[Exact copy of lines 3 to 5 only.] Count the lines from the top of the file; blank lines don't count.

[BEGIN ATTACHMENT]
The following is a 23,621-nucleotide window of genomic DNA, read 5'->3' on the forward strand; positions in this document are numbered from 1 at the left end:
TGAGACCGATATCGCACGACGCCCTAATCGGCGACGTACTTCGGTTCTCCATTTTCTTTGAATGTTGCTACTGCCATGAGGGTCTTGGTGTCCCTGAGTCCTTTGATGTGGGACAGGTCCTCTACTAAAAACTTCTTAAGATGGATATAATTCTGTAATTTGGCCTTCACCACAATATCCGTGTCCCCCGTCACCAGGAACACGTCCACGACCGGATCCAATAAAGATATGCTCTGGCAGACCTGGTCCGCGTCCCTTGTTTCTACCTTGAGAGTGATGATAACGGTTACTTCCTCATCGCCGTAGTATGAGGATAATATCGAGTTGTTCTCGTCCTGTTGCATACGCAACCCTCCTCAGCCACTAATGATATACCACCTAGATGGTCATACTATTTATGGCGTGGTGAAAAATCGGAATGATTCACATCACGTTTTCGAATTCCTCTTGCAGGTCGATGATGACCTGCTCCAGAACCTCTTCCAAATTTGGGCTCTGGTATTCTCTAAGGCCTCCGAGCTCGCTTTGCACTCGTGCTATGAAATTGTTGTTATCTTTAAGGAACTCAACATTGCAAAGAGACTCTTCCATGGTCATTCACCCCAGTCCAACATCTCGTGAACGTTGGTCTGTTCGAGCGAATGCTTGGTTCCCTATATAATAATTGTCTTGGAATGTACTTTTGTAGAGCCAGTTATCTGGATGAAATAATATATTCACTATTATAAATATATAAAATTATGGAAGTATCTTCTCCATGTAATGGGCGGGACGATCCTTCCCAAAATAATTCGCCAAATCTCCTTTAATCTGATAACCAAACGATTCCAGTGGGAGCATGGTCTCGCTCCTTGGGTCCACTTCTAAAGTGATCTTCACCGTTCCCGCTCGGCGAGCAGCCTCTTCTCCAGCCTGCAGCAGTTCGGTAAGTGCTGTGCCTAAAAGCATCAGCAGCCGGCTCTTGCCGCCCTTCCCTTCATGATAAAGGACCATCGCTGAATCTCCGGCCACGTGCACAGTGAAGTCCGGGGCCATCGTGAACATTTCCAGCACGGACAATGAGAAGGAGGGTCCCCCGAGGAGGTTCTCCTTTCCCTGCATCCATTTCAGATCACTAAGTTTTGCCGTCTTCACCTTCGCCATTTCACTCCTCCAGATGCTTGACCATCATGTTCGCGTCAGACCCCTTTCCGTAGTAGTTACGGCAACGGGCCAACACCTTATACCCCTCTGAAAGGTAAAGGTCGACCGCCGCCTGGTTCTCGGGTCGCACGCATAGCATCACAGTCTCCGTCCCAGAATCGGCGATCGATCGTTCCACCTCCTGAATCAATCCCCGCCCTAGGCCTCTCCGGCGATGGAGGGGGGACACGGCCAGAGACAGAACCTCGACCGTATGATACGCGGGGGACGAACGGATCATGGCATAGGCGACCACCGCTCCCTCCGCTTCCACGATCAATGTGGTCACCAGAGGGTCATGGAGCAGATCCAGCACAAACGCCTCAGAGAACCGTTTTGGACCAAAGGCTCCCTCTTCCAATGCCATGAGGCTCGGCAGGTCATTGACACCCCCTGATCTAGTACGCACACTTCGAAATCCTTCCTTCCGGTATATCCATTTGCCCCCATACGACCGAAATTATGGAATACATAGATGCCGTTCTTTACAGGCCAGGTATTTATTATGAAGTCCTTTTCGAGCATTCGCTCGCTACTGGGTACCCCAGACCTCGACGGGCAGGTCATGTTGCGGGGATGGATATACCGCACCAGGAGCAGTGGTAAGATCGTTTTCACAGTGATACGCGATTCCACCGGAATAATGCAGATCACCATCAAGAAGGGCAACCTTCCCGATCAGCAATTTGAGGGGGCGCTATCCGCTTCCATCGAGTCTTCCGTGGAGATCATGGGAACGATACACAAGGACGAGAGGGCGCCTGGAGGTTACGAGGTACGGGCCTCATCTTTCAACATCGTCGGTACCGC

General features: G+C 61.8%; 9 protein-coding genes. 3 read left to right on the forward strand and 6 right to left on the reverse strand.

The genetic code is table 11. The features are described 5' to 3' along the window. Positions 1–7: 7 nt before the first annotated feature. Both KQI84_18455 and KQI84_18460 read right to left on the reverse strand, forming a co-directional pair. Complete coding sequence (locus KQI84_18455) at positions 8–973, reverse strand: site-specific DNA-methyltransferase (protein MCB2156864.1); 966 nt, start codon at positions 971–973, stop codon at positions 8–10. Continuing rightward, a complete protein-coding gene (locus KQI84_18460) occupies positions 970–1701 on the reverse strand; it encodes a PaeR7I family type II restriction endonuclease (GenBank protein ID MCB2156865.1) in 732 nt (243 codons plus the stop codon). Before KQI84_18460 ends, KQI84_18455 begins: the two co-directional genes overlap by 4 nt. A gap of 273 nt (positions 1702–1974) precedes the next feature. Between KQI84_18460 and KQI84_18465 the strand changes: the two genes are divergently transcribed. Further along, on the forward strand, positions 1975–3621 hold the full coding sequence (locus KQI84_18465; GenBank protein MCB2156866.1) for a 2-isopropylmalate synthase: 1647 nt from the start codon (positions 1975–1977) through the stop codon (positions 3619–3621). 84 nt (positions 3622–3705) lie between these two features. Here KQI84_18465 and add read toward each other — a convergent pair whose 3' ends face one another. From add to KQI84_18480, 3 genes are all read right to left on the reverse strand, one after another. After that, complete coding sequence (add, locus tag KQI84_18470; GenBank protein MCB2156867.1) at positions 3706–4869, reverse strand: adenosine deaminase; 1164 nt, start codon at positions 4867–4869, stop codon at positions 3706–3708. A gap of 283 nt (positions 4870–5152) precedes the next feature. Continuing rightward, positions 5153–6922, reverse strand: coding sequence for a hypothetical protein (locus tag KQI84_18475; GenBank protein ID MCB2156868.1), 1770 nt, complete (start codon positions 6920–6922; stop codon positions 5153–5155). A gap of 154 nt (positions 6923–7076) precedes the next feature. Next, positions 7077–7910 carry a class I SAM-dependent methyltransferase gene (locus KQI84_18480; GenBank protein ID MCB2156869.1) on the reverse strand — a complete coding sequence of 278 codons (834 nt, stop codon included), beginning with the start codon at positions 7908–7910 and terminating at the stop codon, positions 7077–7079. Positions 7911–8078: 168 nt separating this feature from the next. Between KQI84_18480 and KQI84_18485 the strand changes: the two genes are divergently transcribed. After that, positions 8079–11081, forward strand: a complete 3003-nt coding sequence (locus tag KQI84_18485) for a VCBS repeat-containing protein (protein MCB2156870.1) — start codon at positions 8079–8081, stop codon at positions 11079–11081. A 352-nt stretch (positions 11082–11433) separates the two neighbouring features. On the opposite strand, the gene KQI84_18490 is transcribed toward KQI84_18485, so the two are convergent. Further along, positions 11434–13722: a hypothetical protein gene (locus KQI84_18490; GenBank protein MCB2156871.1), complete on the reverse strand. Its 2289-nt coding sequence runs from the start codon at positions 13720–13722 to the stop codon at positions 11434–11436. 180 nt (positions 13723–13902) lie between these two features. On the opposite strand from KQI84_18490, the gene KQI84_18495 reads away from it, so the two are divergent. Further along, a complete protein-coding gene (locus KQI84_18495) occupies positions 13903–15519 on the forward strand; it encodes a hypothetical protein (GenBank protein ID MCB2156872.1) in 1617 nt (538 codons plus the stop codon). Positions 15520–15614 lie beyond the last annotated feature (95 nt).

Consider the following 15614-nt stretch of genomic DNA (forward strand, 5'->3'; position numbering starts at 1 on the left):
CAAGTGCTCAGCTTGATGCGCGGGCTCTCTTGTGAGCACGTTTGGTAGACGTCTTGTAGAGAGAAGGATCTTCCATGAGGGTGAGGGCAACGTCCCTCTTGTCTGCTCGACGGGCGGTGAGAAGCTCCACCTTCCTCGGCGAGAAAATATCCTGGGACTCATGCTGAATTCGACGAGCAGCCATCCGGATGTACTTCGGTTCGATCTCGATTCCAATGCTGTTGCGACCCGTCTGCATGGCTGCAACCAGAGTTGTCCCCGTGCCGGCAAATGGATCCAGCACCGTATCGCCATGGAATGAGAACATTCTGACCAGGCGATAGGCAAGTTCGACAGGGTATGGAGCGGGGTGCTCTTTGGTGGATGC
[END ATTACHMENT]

General features: G+C 61.8%; 9 protein-coding genes. 3 read left to right on the forward strand and 6 right to left on the reverse strand.

The genetic code is table 11. The features are described 5' to 3' along the window. Positions 1–7: 7 nt before the first annotated feature. Both KQI84_18455 and KQI84_18460 read right to left on the reverse strand, forming a co-directional pair. Complete coding sequence (locus KQI84_18455) at positions 8–973, reverse strand: site-specific DNA-methyltransferase (protein MCB2156864.1); 966 nt, start codon at positions 971–973, stop codon at positions 8–10. Continuing rightward, a complete protein-coding gene (locus KQI84_18460) occupies positions 970–1701 on the reverse strand; it encodes a PaeR7I family type II restriction endonuclease (GenBank protein ID MCB2156865.1) in 732 nt (243 codons plus the stop codon). Before KQI84_18460 ends, KQI84_18455 begins: the two co-directional genes overlap by 4 nt. A gap of 273 nt (positions 1702–1974) precedes the next feature. Between KQI84_18460 and KQI84_18465 the strand changes: the two genes are divergently transcribed. Further along, on the forward strand, positions 1975–3621 hold the full coding sequence (locus KQI84_18465; GenBank protein MCB2156866.1) for a 2-isopropylmalate synthase: 1647 nt from the start codon (positions 1975–1977) through the stop codon (positions 3619–3621). 84 nt (positions 3622–3705) lie between these two features. Here KQI84_18465 and add read toward each other — a convergent pair whose 3' ends face one another. From add to KQI84_18480, 3 genes are all read right to left on the reverse strand, one after another. After that, complete coding sequence (add, locus tag KQI84_18470; GenBank protein MCB2156867.1) at positions 3706–4869, reverse strand: adenosine deaminase; 1164 nt, start codon at positions 4867–4869, stop codon at positions 3706–3708. A gap of 283 nt (positions 4870–5152) precedes the next feature. Continuing rightward, positions 5153–6922, reverse strand: coding sequence for a hypothetical protein (locus tag KQI84_18475; GenBank protein ID MCB2156868.1), 1770 nt, complete (start codon positions 6920–6922; stop codon positions 5153–5155). A gap of 154 nt (positions 6923–7076) precedes the next feature. Next, positions 7077–7910 carry a class I SAM-dependent methyltransferase gene (locus KQI84_18480; GenBank protein ID MCB2156869.1) on the reverse strand — a complete coding sequence of 278 codons (834 nt, stop codon included), beginning with the start codon at positions 7908–7910 and terminating at the stop codon, positions 7077–7079. Positions 7911–8078: 168 nt separating this feature from the next. Between KQI84_18480 and KQI84_18485 the strand changes: the two genes are divergently transcribed. After that, positions 8079–11081, forward strand: a complete 3003-nt coding sequence (locus tag KQI84_18485) for a VCBS repeat-containing protein (protein MCB2156870.1) — start codon at positions 8079–8081, stop codon at positions 11079–11081. A 352-nt stretch (positions 11082–11433) separates the two neighbouring features. On the opposite strand, the gene KQI84_18490 is transcribed toward KQI84_18485, so the two are convergent. Further along, positions 11434–13722: a hypothetical protein gene (locus KQI84_18490; GenBank protein MCB2156871.1), complete on the reverse strand. Its 2289-nt coding sequence runs from the start codon at positions 13720–13722 to the stop codon at positions 11434–11436. 180 nt (positions 13723–13902) lie between these two features. On the opposite strand from KQI84_18490, the gene KQI84_18495 reads away from it, so the two are divergent. Further along, a complete protein-coding gene (locus KQI84_18495) occupies positions 13903–15519 on the forward strand; it encodes a hypothetical protein (GenBank protein ID MCB2156872.1) in 1617 nt (538 codons plus the stop codon). Positions 15520–15614 lie beyond the last annotated feature (95 nt).

Consider the following 15614-nt stretch of genomic DNA (forward strand, 5'->3'; position numbering starts at 1 on the left):